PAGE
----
But the military doesn't and hasn't dealt with these issues well. We are dealing with a Brass that is stuck in the 1950s trying to solve post-sexual revolution problems and politics with that 1950s mentality. And it' won't work, and even makes it worse.

            And yes, males who are raped are often accused of being gay or being feminine. This is a secondary trauma that can be even more damaging than the first because it attacks the male at his core identity. All rape is traumatic, but there are things that can and often do happen after the fact that can put fuel to a fire that can very well consume a person's entire life in ways you don't want to imagine.

            "It were a thousand times better for the land if all Witches, but especially the blessing Witch, might suffer death." qtd by Ehrenreich & English. For Her Own Good, Two Centuries of Expert's Advice to Women pp 40

            by GreenMother on Sat May 03, 2014 at 05:06:38 PM PDT

            [ Parent ]

            •  the military is society (1+ / 0-)
              Recommended by:
              ksuwildkat

              so better screening is not going to remove that fact.

              The military has spent the last few years and the next few years cutting folks.  The waivers that were allowed during war have long since passed, and Soldiers (both those in trouble and those who just aren't as good) are being cut at all levels.

              So what you say just isn't true. The jail or the military model hasn't been around for a long time.  My stepdad did that model, stayed in for 29 years, never got in trouble.

              But that was mostly a Vietnam War era thing.  Again, yes there were waivers, but that's different, and they are long gone.

              Do  you really think after all the pressure on commanders that the senior folks don't think there is a problem? Even if they didn't think that, they certainly have to act like they do if they want to get promoted.

              I certainly agree women can be worse than men.  As a prosecutor I actually didn't want women on the military jury, and as a defense counsel, I absolutely did.  Men were more prone to give an alleged victim some benefit, women gave them almost none.

              I listed elsewhere in this thread the things that have happened since 2007, please tell me how these are stuck in the 1950s:

              Created almost two-dozen special victim prosecutors who do nothing but prosecute sex crimes
              Created 50 special victim counsel who are attorneys who work for alleged victims
              Changed the laws (twice) to make it easier to get sex assault convictions, including removing lack of consent as an element the government has to prove
              Multiple sex assault training per year made mandatory

              •  Do I really think? (0+ / 0-)

                qazpalm, I served and experienced this directly.

                When you have a service that makes birth control available, but then regularly attempts to use a woman's sexual activity as a means to discredit any complaint of harassment or rape--that's the 1950s clashing with that post Sexual Revolution.

                I had to take the training offered on sexual harassment, and it was taught by people who would say blatantly that there wasn't a problem and that "They HAD to do this because of the mamby pamby libruls made them do it." It's all part of the new, "kinder gentler Military..."  

                And yea, screening is a problem. Looking the other way at kids and adults who had serious problems with the law
                --boys will be boys type mentality is an issue.

                Jesus Effing Christ--do you think that people just sit around and think of ways to just throw random shit around about this?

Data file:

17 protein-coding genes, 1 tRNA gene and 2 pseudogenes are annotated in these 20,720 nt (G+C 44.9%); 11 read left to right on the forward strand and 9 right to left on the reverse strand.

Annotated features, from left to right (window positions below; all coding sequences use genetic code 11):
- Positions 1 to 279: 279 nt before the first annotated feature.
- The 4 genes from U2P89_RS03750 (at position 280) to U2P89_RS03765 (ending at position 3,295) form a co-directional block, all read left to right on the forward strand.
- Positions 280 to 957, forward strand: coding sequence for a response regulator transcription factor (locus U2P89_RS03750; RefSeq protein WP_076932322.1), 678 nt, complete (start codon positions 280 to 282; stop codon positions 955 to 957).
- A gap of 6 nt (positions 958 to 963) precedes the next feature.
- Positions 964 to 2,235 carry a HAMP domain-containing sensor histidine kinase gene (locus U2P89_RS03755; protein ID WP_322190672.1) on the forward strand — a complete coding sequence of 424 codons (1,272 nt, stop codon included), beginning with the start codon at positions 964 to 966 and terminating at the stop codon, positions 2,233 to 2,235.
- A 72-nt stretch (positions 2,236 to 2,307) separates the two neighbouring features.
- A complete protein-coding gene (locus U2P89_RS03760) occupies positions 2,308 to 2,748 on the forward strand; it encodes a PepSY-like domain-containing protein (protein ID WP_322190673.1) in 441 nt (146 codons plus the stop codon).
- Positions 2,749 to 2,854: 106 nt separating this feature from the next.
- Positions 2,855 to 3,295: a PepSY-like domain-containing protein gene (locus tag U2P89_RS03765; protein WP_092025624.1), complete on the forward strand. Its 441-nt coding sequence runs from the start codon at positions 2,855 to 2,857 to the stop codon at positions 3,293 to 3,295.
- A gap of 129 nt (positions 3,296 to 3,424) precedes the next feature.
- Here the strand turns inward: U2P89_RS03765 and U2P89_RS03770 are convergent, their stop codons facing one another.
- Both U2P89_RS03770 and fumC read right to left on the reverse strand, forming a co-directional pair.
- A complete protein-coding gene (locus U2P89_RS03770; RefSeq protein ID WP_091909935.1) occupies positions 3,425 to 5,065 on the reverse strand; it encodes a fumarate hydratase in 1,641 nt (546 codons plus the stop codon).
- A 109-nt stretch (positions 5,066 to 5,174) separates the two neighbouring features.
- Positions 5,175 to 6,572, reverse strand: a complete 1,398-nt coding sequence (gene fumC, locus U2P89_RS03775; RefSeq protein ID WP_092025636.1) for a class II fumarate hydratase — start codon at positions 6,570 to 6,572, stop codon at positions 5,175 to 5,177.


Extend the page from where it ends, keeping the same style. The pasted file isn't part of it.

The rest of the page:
Do I really Think. Yea, I get to fucking think about this for the rest of my fucking life, because I lived it, just like a lot of other women who lived it, going all the way back in ever era we had women serving in the United States Service.

                "It were a thousand times better for the land if all Witches, but especially the blessing Witch, might suffer death." qtd by Ehrenreich & English. For Her Own Good, Two Centuries of Expert's Advice to Women pp 40

                by GreenMother on Mon May 05, 2014 at 04:37:43 AM PDT

                [ Parent ]

                •  when did you last serve? (1+ / 0-)
                  Recommended by:
                  ksuwildkat

                  Because I suspect it wasn't in the last few years.  If it was let me know where and when, and I will personally contact that unit if you had someone teach you with that attitude.

                  No, they simply do not "look the other way" anymore.  Quotas are tight because they are trying to cut people, not add more.  

                  It's the reverse of the war years you appear to be familiar with, when yes they gave waivers they shouldn't have.

                  You didn't answer my main question. So I will ask again, what do you make of all the things i listed? What more, exactly, would you want done in addition to qualify as "not stuck in the 1950s?"

      •  yep (2+ / 0-)

        and men who are raped are often blamed as being 'feminine.'  

        and PTSD claims are more often denied for sexual assault trauma.

        I once met with a man who had been deployed in a not war zone, but in a small place where the command knew many of the soldiers.  This man said he reported some fellow soldiers for theft of government property, he thought they were taking supplies and selling them to the locals. A few days later he said he was gang raped, and he got the idea that it had been videoed and was being viewed as 'entertainment' and shown around.  The thought made him 'crazy.'

        A military woman who was serious minded and athletic was at a bar, she was given a drink, and the next thing she knew it was the next morning, she was naked in her parked car, in a remote area of town. Her clothes were missing.  She refused to consider that she'd been drugged, because she got along with the fellow who gave her the drink and she couldn't believe that he would drug her even though her two friends, female, also 'blacked out,' at the same time; they both woke in the barracks.  

        Both had PTSD symptoms, surprise?

        There are lots of stories in the Naked Military, these have been two of them.